It’s easy enough to make me cry.
Actually, I cry a lot. Probably at least once a day, if I’m honest – thanks to social media, and my fondness for montages set to sweeping music. Sure, it’s a kind of emotional pornography most times, but everyone’s got a habit, right? When it comes to modern communication, I don’t troll – I tear up.
That’s just the way I’m wired.
And I’m not a gentle crier, either. Think floods. Heaving. Wracking. Ask any of my old co-workers who have handed me tissues after sending me a YouTube link – my tears are not dignified.
The thing is, social media has given us certain permission – it may even be an expectation – that it’s okay to experience ‘all the feels’ over our morning coffee. As we scroll through our various feeds we briefly tap into other lives, and we experience this other emotion. This allowed emotion – outside of us, and brief. We’re encouraged to feel all our feels for a full minute and a half, and then, emotionally catheterized, get back to it.
Because one’s own sorrow, one’s owned sorrow is generally not so welcome, is it? When I am faced with my own milk spills, I am not nearly so forthcoming with the tears. Permission is seldom granted to really cry in front of someone. The kind of cry I don’t have words for, because when it happens you’re so in it, so consumed by it that self-awareness completely dissolves, and you are left, after, with a vague sense of having been as naked as you will ever be.
That kind of cry is different. That kind of cry is reserved.
I’m thinking about the ways we cry today because I’ve noticed there is another way. A way of feeling emotion that is both other and your own. A desire for feeling something that is not so much sought as discovered, and it’s happening more and more to me here in New York City as this adventure goes on.
Each day, some neural connection well beyond my own mapping flares, and I find myself suddenly, inexplicably tasting salt on my lip.
It might happen as I run past the Eleanor Roosevelt statue on Riverside Drive, a squirrel darting round her skirts. It might be walking down Broadway on a grey day and Defying Gravity shuffles through my iPod, as if the street knows its own name. It might be batting blossoms off the page as I write in Central Park, or as I lay staring at the bright blue above me, watching birds and aeroplanes, and hearing the symphony that is New York at any hour – even a peaceful one.
Or it might be as it was today in the park, finishing Alan Cumming’s beautifully written memoir Not My Father’s Son. This book made my chest ache. As I walked home, I thought about resilience, about forgiveness and liberation. I thought about how callous humans can be, and equally, how tender. I thought about all of the private wars and peacetimes that make up our lives, and what a gift it is for a writer to let you sit with them for a while, even – or especially – in the dark.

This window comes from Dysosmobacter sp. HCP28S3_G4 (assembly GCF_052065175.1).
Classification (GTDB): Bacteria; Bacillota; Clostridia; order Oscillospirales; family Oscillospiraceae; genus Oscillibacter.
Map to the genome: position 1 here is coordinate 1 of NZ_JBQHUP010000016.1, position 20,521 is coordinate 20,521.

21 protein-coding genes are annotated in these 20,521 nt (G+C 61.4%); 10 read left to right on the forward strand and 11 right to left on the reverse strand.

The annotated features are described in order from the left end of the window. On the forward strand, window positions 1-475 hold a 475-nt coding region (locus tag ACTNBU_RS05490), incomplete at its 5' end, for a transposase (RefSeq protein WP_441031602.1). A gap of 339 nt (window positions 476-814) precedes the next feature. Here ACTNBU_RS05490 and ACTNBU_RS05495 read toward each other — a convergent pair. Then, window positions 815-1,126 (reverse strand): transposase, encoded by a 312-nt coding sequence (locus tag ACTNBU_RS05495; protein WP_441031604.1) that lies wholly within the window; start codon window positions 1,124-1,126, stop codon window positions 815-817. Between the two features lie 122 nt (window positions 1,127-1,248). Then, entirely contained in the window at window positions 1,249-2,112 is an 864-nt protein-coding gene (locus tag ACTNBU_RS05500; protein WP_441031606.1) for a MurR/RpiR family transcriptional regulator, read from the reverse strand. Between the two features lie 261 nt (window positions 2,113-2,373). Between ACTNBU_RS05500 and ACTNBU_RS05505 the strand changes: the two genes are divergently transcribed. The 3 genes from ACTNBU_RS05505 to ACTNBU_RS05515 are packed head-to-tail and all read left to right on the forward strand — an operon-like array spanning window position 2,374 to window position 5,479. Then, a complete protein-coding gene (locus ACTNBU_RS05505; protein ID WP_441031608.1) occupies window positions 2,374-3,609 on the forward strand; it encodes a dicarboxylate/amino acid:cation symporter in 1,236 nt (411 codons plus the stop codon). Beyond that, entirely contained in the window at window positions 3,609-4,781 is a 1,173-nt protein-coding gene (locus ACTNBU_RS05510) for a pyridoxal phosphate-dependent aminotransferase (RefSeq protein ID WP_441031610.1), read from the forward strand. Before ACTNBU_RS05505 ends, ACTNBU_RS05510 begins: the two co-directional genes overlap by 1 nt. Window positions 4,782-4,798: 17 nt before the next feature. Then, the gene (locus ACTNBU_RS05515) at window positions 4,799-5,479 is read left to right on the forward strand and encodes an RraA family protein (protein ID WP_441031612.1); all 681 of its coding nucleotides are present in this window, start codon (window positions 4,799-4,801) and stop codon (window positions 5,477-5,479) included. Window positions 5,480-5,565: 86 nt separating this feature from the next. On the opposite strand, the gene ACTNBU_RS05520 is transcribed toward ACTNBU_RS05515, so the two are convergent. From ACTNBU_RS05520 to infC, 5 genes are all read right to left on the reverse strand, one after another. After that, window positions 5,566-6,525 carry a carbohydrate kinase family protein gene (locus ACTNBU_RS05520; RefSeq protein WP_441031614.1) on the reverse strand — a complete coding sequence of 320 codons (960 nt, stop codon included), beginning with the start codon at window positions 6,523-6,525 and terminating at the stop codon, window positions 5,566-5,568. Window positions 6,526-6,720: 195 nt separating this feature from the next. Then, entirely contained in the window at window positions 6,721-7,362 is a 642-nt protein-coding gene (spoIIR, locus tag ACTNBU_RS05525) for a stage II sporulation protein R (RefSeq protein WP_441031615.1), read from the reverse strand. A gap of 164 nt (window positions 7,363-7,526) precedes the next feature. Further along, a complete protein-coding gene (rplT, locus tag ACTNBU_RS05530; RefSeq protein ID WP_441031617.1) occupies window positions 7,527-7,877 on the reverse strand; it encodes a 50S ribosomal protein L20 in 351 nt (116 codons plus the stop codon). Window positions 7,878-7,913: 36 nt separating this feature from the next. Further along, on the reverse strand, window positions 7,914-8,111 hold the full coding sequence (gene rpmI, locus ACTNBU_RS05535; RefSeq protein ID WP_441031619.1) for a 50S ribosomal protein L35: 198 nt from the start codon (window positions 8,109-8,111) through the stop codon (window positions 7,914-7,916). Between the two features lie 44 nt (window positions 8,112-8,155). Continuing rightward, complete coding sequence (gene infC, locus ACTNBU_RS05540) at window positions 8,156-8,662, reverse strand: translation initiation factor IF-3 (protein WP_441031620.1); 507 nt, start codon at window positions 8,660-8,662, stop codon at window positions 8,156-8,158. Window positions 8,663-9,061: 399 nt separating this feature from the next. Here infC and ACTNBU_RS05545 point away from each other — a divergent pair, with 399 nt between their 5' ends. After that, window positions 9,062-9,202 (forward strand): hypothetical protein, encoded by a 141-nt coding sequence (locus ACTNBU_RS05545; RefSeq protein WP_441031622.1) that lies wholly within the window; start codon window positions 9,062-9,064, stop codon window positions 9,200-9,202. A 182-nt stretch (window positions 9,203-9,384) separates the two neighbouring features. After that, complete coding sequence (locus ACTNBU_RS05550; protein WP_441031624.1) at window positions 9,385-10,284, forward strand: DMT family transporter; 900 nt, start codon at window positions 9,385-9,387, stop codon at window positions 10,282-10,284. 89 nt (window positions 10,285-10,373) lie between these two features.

And suddenly, walking along Columbus with the dog-eared paperback tucked under my arm, I started crying. It wasn’t the floods kind, or the heaving. And it wasn’t the devastating, dissolving kind, either. This was a different way of feeling. These tears were neither personal nor premeditated. They were instead about feeling so human, so full and so connected that my body couldn’t hold it all in.
It’s what I feel when I nod to Eleanor, or Broadway hums back at me, and when the sky is so blue that I don’t mind living upside down. It’s a way of feeling the weight of other lives that doesn’t exploit them, but seeks to know, to feel them. And it’s not about being here in New York – though certainly this city plays her part. I think it’s about seeking the full story, wherever you are. I think it’s about stepping away from sound bites and snapshots – about no longer feasting on the scraps of sentiment, but instead taking your time to see, taste, touch what you consume.
“We get a heartache when we read those lines written by the hand of a master and recognise them as our own, as the tender shoots which we stifled because we lacked the faith to believe in our own powers, our own criterion of truth and beauty.
Every man, when he gets quiet, when he becomes desperately honest with himself, is capable of uttering profound truths. We all derive from the same source.
There is no mystery about the origin of things. We are all part of creation, all kings, all poets, all musicians; we have only to open up, only to discover what is already there.”
To me, these are Miller’s wisest of his many wise words. I’m finally tapping into that source he speaks of, and the truth bubbles up out of me whenever I recognise it. Which is why, when I suddenly found myself crying on Columbus today, I felt not shame but overwhelming joy for being so naked on this busy street.